In patients with heart failure or cardiomyopathy (week heart), the heart is not able to keep up with the oxygen demands the body. As a result, the blood pressure within the heart builds up and then causes back pressure into the lungs. When this happens, the patient will have a chronic cough, especially on lying flat (supine) or when on exertion.
- Swelling, Nausea & Vomiting
Swelling or fluid retention can also be a marker of heart failure but it may also be caused by other reasons.
In patients with heart failure or cardiomyopathy (weak heart), the heart is not able to keep up with the body’s oxygen demands. The blood slows down and backs up the veins and vessels, ultimately causing fluid build-up in the tissues in the abdomen and legs.
Effects of this fluid build-up includes
- Rapid, unexpected weight gain
- Abdominal distension, making your belt area feeling tighter than usual
- Leg swelling, beginning in the foot, moving upwards to ankles, and shins
- Kidney impairment, resulting in less efficient removal of water and sodium
See a doctor if you have any of the above symptoms or signs.
Fainting, or syncope, is the temporary loss of consciousness usually related to insufficient blood flow to the brain. It is a common occurrence, but in few cases, it can be a sign of heart disease and other serious medical condition. Heart-related fainting can be caused by too-fast or too-slow heartbeats, weakened or enlarged heart, muscle damage in the heart or a tear in the aorta, among other reasons.
Regardless of the cause, it’s vital that you have it checked out right away. People who don’t get checked out might not realize they have a condition and could allow heart disease to worsen, resulting in a poor outcome.
Preventing Heart Disease
How can you prevent heart disease from happening? The answer is to eat a balanced diet as well as maintaining a healthy weight. Your body needs nutrients to protect and strengthen the vital organs, and the heart is no different. With omega-3 fatty acids and protein in your diet, your heart should stay healthy for a long time. Maintaining a healthy weight is crucial as excess weight increases one’s risk of heart disease, and risk factors of heart disease, e.g. diabetes mellitus.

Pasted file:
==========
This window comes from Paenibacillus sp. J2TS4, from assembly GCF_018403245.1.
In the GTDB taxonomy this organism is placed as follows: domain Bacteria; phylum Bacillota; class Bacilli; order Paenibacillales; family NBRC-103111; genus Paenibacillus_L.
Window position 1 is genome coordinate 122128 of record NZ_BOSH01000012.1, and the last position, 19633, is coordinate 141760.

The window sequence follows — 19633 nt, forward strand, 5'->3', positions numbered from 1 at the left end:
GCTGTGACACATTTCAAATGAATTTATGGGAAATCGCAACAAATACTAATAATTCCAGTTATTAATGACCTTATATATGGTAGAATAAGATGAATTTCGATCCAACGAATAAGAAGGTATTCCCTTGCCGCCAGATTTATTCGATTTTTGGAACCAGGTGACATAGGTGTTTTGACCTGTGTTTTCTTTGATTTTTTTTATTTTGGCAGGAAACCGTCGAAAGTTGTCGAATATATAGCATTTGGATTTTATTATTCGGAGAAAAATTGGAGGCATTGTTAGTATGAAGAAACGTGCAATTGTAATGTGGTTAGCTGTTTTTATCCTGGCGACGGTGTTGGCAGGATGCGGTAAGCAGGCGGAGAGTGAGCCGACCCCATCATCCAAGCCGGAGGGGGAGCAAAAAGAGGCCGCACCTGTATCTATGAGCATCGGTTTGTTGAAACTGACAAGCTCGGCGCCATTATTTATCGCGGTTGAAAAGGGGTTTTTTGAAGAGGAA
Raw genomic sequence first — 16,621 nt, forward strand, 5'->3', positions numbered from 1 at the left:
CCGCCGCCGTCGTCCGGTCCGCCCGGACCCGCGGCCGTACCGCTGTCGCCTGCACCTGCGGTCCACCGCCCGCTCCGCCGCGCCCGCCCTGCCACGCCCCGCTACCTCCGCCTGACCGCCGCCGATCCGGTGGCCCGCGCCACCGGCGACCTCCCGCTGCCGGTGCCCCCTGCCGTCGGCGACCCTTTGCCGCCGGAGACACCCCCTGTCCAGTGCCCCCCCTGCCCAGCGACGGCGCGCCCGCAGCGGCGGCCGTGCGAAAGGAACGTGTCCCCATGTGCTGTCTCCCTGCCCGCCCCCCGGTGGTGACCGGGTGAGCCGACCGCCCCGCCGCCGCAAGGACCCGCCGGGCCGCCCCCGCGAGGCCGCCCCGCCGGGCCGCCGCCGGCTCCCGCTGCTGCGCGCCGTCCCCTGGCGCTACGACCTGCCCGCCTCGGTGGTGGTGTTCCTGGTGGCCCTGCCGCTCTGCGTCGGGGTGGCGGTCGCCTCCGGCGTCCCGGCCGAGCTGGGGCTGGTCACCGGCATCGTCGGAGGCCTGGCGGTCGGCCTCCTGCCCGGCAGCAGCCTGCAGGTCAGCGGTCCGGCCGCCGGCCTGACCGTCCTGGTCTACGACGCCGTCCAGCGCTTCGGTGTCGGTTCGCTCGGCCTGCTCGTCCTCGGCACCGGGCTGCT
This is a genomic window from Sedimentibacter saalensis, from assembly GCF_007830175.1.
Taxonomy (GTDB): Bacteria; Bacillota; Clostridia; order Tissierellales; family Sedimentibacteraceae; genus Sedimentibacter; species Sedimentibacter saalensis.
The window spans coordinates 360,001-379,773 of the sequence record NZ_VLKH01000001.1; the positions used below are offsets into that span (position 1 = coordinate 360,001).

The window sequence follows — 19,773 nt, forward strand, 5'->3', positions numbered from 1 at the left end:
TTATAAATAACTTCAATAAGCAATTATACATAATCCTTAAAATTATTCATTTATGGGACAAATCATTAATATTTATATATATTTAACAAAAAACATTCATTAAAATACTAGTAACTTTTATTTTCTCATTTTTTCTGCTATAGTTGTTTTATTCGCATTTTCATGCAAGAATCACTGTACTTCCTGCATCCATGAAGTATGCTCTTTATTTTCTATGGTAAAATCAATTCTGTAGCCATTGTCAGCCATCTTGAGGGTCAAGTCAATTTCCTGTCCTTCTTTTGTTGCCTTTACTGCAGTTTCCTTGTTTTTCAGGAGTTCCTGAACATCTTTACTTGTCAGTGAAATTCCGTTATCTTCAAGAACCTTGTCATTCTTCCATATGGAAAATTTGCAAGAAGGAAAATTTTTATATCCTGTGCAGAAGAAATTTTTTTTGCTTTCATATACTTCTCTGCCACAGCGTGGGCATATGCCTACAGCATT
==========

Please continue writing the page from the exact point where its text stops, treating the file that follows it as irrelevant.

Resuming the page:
Being physically active is very important for heart health. It improves heart fitness, and reduces the risk of heart disease risk factors, e.g. diabetes mellitus.
It’s essential to stop smoking and reduce alcohol consumption to 1-2 units per day.
When to Act
Go to the nearest accident and emergency department for immediate evaluation and treatment if you have any of the following symptoms:
- Chest, upper abdomen or upper back pains, especially at rest or minimal exertion
- Breathing difficulties, especially at rest or minimal exertion
- Loss of consciousness
- Acute confused state
Get an early appointment with your cardiologist if you have:
- symptoms on exertion, but it goes away with rest. Do also see your doctor to check out the cause of the symptoms.
- Multiple risk factors for heart disease, e.g. family history, or existing medical conditions like hypertension, diabetes mellitus, high cholesterol.
- Plans to start on an exercise regime, especially if you have symptoms, pre-existing heart disease or risk factors for heart disease
Follow your regular appointments with your cardiologist if you have the following
- Pre-existing heart condition(s)
Be aware of your lifestyle, medical history and family history. Make healthy choices.
Thomson Cardiology Centre
Thomson Medical Centre
339 Thomson Road #05-05
Phone : 6717 0008